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# Explaining different types of sums of squares (SS) in factorial ANOVAs

There is no consensus about which of the three types of sums of squares to use in factorial anovas when looking at main effects and interactions. A comparison of these sums of squares when use din factorial anovas is given on Gang Chen's (of NIMH) webpage located here. This problem may be overcome by removing any non-significant interactions (using e.g., custom model in SPSS) or using simple effects analyses on individual groups if an interaction is statistically significant.

If this link is broken the details, with a few additions, are reproduced below:

Types of Sums of Squares

With flexibility (especially unbalanced designs) and expansion in mind, this ANOVA package was implemented with general linear model (GLM) approach. There are different ways to quantify factors (categorical variables) by assigning the values of a nominal or ordinal variable, but we adopt binary coding for each factor level and all applicable interactions into dummy (indicator) variables. An ANOVA can be written as a general linear model:

Y = b0 + b1X1 + b2X2 + ... + bkXk+e

With matrix notation,

it is reduced to a simple form Y = Xb + e

The design matrix for a 2-way ANOVA with factorial design 2X3 looks like

 Data Data Design Matrix A B constant A1 A2 B1 B2 B3 1 1 1 1 0 1 0 0 1 0 0 0 0 0 1 2 1 1 0 0 1 0 0 1 0 0 0 0 1 3 1 1 0 0 0 1 0 0 1 0 0 0 2 1 1 0 1 1 0 0 0 0 0 1 0 0 2 2 1 0 1 0 1 0 0 0 0 0 1 0 2 3 1 0 1 0 0 1 0 0 0 0 0 1

After removing an effect of a factor or an interaction from the above full model (deleting some columns from matrix X), we obtain the increased error due to the removal as a measure of the effect. And the ratio of this measure relative to some overall error gives an F value, revealing the significance of the effect.

However, there are different approaches to keeping or removing columns of an effect, and sometimes it is a sensitive and controversial issue among statisticians.

Type I: sequential

The SS for each factor is the incremental improvement in the error SS as each factor effect is added to the regression model. In other words it is the effect as the factor were considered one at a time into the model, in the order they are entered in the model selection , for example A, B, C, and D in a 4-way ANOVA. The SS can also be viewed as the reduction in residual sum of squares (SSE) obtained by adding that term to a fit that already includes the terms listed before it. Type I SS is the default in R and GENSTAT.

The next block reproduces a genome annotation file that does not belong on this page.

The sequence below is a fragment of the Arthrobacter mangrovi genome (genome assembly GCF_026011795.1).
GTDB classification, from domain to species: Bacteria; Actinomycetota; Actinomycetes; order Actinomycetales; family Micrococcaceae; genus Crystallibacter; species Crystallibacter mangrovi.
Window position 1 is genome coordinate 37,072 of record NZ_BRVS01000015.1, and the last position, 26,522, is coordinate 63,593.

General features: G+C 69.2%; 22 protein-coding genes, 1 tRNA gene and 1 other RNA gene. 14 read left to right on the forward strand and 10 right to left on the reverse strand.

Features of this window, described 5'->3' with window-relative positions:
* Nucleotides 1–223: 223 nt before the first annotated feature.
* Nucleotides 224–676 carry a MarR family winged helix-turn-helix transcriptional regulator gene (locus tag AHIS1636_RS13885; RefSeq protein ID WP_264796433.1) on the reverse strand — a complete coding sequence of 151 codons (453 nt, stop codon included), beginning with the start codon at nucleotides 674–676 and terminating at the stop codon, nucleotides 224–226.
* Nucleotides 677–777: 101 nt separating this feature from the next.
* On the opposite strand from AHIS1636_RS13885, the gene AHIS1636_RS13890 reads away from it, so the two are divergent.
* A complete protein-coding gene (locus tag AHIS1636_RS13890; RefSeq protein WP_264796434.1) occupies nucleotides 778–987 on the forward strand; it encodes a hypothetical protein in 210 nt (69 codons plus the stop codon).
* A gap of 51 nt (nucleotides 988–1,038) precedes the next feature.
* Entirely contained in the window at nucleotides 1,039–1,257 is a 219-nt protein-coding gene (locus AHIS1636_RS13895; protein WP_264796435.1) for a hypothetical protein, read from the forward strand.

Pros:

(1) Nice property: balanced or not, SS for all the effects add up to the total SS, a complete decomposition of the predicted sums of squares for the whole model. This is not generally true for any other type of sums of squares.

(2) Preferable when some factors (such as nesting) should be taken out before other factors. For example with unequal number of male and female, factor "gender" should precede "subject" in an unbalanced design.

Cons:

(1) Order matters! Hypotheses depend on the order in which effects are specified. If you fit a 2-way ANOVA with two models, one with A then B, the other with B then A, not only can the type I SS for factor A be different under the two models, but there is NO certain way to predict whether the SS will go up or down when A comes second instead of first.

This lack of invariance to order of entry into the model limits the usefulness of Type I sums of squares for testing hypotheses for certain designs.

(2) Not appropriate for factorial designs

Type II: hierarchical or partially sequential

SS is the reduction in residual error due to adding the term to the model after all other terms except those that contain it, or the reduction in residual sum of squares obtained by adding that term to a model consisting of all other terms that do not contain the term in question. An interaction comes into play only when all involved factors are included in the model. For example, the SS for main effect of factor A is not adjusted for any interactions involving A: AB, AC and ABC, and sums of squares for two-way interactions control for all main effects and all other two-way interactions, and so on.

Pros:

(1) appropriate for model building, and natural choice for regression.

(2) most powerful when there is no interaction

(3) invariant to the order in which effects are entered into the model

(4) invariant to coding of dummy variables comprising the factors. For example, using 1, -1 coding gives the same SS for factor A adjusted for B as using 0, 1 coding (Langsrud, 2003).

Cons:

(1) For factorial designs with unequal cell samples, Type II sums of squares test hypotheses that are complex functions of the cell ns that ordinarily are not meaningful.

(2) Not appropriate for factorial designs

(3) Assumes interactions are small or non-existent

Type III: marginal or orthogonal

SS gives the sum of squares that would be obtained for each variable if it were entered last into the model. That is, the effect of each variable is evaluated after all other factors have been accounted for. Therefore the result for each term is equivalent to what is obtained with Type I analysis when the term enters the model as the last one in the ordering. Type III SS is the default in most statistics packages including SPSS.

Pros:

Not sample size dependent: effect estimates are not a function of the frequency of observations in any group (i.e. for unbalanced data, where we have unequal numbers of observations in each group). When there are no missing cells in the design, these subpopulation means are least squares means, which are the best linear-unbiased estimates of the marginal means for the design.

Cons:

(1) Testing main effects in the presence of interactions. Nelder (1994) and Langsrud (2003) state that main effects will always be present if there is an interaction also present so are not worth looking at if there is a significant interaction.

(2) Not appropriate for designs with missing cells: for ANOVA designs with missing cells, Type III sums of squares generally do not test hypotheses about least squares means, but instead test hypotheses that are complex functions of the patterns of missing cells in higher-order containing interactions and that are ordinarily not meaningful.